Some of the staffers already knew the bad news when they gathered that morning at Dwight D. Eisenhower Army Medical Center, but it didn't diminish the heartache when they were told Dr. Dan Dickinson was killed by a car while bicycling to work.
The hospital was somber and quiet Aug. 1, but especially the family medicine clinic where Dickinson worked, said Maj. Cliff Vicars, one of four chaplains at the hospital on Fort Gordon. Some of them cried; others sat in disbelief.
"People just couldn't believed it happened again," Vicars said. "Another doctor, of all things."
Six months earlier, a similar scene had occurred when Dr. Matthew Burke, an orthopedic surgeon at the hospital, died of injuries sustained in an October bike wreck. Burke was first taken to Medical College of Georgia Hospital, then to Eisenhower.
Burke was hit on Beech Island Avenue in Aiken County during a Friday night ride, and it wasn't until Monday that most of his colleagues heard the news. At that point it wasn't clear whether he would survive, said Maj. Collie Foster, a fellow chaplain.
Foster held a "critical incident debriefing," which allowed people to share their grief and their good memories of Burke. Unlike the immediate, sudden departure of Dickinson, Burke's colleagues were able to check on him while he was at the hospital and spend time with his family. As medical workers, they could track every improvement and deterioration in his condition, Foster said.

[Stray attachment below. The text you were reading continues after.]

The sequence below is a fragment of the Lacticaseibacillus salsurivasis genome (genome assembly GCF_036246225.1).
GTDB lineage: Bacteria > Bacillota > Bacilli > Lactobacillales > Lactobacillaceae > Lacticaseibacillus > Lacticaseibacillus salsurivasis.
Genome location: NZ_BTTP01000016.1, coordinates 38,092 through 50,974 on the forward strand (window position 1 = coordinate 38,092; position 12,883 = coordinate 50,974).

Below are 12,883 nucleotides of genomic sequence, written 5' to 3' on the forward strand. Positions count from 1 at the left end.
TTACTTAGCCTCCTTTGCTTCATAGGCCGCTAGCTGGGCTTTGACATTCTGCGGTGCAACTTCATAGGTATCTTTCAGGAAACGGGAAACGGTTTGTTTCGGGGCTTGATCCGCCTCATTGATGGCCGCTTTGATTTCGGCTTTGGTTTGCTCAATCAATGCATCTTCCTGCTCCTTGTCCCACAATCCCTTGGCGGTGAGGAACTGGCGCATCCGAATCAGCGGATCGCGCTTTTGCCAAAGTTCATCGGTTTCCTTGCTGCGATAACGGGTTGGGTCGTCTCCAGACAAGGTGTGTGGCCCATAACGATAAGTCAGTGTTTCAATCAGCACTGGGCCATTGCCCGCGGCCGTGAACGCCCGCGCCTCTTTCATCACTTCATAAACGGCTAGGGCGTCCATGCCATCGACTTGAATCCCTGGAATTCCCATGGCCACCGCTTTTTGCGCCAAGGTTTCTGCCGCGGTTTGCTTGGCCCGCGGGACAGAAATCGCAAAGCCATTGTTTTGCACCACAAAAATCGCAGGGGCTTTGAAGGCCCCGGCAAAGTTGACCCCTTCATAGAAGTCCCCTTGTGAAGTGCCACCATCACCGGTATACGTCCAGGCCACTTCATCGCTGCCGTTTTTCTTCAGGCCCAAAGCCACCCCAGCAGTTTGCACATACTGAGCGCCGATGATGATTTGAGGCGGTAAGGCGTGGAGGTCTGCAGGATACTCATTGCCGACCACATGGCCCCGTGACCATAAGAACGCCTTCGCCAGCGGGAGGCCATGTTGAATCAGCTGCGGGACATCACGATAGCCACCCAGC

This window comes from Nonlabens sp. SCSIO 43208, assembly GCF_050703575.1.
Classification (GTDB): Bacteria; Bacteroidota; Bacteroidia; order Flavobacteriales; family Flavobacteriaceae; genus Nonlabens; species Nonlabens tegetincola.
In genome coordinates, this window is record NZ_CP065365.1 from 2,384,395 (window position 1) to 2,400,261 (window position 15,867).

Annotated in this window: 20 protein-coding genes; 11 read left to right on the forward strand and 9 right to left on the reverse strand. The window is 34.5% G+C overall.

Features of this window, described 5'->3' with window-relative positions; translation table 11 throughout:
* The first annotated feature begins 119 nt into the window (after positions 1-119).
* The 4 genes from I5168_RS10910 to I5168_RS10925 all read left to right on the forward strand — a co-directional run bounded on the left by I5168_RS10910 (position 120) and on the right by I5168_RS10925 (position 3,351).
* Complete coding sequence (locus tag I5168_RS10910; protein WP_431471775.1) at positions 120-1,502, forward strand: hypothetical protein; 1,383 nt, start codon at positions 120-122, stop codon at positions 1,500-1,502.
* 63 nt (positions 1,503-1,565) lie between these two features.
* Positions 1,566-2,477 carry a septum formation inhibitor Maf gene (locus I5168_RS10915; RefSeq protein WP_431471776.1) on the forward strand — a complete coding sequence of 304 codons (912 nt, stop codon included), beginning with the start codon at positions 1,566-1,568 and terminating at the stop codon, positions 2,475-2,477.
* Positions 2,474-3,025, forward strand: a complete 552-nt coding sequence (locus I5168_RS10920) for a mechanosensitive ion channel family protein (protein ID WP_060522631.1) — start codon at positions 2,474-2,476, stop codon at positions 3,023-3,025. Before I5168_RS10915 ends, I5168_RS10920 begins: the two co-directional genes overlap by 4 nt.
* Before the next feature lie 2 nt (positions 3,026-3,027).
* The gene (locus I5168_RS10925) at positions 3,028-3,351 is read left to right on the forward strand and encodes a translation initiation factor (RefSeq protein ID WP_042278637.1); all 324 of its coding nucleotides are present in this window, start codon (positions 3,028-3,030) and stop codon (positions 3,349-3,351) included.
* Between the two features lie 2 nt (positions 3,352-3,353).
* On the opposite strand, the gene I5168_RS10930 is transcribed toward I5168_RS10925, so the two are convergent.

As chaplains, Foster and Vicars have experience counseling people with both types of deaths.
"Neither one is easy," Vicars said. "They just feel different."
Perhaps hardest to accept is that two doctors at Eisenhower were killed doing something they loved: cycling. A lot of people at the hospital want to stay in shape and ride their bicycles, Vicars said, but when people in the same profession are lost, there's a feeling of dread.
"When does this ball stop bouncing? What needs to happen in the community to make it a safer place?" he asked.
Dickinson and Burke were highly esteemed by their colleagues.
Vicars said Dickinson made an effort to get to know the nurses, doctors, clerks and other staffers he worked with.
When they died, their colleagues made plans to take care of Burke's wife and daughter and Dickinson's wife and four children, the chaplains said.
Besides the emotional toll on a combined 100 colleagues, the doctors' deaths had a logistical impact, too. Patients were showing up for appointments the mornings they were hit. There was an immediate need to reschedule and shuffle patients to other doctors.
"There was a great domino effect," Vicars said. "It affected the community in a very personal way."